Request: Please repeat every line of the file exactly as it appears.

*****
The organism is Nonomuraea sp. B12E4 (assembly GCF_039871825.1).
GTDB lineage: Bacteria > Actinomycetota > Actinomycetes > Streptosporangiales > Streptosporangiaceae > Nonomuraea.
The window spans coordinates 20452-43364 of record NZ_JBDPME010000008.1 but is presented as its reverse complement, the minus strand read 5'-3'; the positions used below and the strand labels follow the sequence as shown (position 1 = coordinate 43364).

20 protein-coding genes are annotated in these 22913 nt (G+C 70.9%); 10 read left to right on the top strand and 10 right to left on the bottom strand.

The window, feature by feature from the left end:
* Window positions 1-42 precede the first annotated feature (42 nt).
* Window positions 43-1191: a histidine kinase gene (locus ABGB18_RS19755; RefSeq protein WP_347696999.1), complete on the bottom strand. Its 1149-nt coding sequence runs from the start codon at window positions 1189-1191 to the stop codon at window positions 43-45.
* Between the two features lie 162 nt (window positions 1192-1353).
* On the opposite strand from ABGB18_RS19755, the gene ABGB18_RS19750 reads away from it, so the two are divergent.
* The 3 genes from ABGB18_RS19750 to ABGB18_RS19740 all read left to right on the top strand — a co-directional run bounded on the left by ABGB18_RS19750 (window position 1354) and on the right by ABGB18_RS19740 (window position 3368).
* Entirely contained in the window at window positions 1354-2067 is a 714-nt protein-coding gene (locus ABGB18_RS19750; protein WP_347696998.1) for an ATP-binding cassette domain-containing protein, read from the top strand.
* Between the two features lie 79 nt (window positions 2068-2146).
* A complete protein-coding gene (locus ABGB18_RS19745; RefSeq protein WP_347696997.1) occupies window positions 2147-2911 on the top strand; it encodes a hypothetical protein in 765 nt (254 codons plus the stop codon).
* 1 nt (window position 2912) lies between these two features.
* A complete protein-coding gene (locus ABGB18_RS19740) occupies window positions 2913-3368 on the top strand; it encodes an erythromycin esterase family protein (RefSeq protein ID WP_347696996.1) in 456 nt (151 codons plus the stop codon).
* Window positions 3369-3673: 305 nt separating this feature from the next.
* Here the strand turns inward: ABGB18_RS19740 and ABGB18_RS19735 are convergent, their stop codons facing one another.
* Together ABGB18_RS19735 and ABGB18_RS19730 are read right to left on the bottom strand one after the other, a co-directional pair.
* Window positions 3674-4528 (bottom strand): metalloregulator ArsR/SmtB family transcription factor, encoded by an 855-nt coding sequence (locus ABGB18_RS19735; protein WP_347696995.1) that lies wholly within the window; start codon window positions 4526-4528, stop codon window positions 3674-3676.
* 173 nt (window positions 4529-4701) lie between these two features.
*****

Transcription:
The organism is Nonomuraea sp. B12E4 (assembly GCF_039871825.1).
GTDB lineage: Bacteria > Actinomycetota > Actinomycetes > Streptosporangiales > Streptosporangiaceae > Nonomuraea.
The window spans coordinates 20452-43364 of record NZ_JBDPME010000008.1 but is presented as its reverse complement, the minus strand read 5'-3'; the positions used below and the strand labels follow the sequence as shown (position 1 = coordinate 43364).

20 protein-coding genes are annotated in these 22913 nt (G+C 70.9%); 10 read left to right on the top strand and 10 right to left on the bottom strand.

The window, feature by feature from the left end:
* Window positions 1-42 precede the first annotated feature (42 nt).
* Window positions 43-1191: a histidine kinase gene (locus ABGB18_RS19755; RefSeq protein WP_347696999.1), complete on the bottom strand. Its 1149-nt coding sequence runs from the start codon at window positions 1189-1191 to the stop codon at window positions 43-45.
* Between the two features lie 162 nt (window positions 1192-1353).
* On the opposite strand from ABGB18_RS19755, the gene ABGB18_RS19750 reads away from it, so the two are divergent.
* The 3 genes from ABGB18_RS19750 to ABGB18_RS19740 all read left to right on the top strand — a co-directional run bounded on the left by ABGB18_RS19750 (window position 1354) and on the right by ABGB18_RS19740 (window position 3368).
* Entirely contained in the window at window positions 1354-2067 is a 714-nt protein-coding gene (locus ABGB18_RS19750; protein WP_347696998.1) for an ATP-binding cassette domain-containing protein, read from the top strand.
* Between the two features lie 79 nt (window positions 2068-2146).
* A complete protein-coding gene (locus ABGB18_RS19745; RefSeq protein WP_347696997.1) occupies window positions 2147-2911 on the top strand; it encodes a hypothetical protein in 765 nt (254 codons plus the stop codon).
* 1 nt (window position 2912) lies between these two features.
* A complete protein-coding gene (locus ABGB18_RS19740) occupies window positions 2913-3368 on the top strand; it encodes an erythromycin esterase family protein (RefSeq protein ID WP_347696996.1) in 456 nt (151 codons plus the stop codon).
* Window positions 3369-3673: 305 nt separating this feature from the next.
* Here the strand turns inward: ABGB18_RS19740 and ABGB18_RS19735 are convergent, their stop codons facing one another.
* Together ABGB18_RS19735 and ABGB18_RS19730 are read right to left on the bottom strand one after the other, a co-directional pair.
* Window positions 3674-4528 (bottom strand): metalloregulator ArsR/SmtB family transcription factor, encoded by an 855-nt coding sequence (locus ABGB18_RS19735; protein WP_347696995.1) that lies wholly within the window; start codon window positions 4526-4528, stop codon window positions 3674-3676.
* 173 nt (window positions 4529-4701) lie between these two features.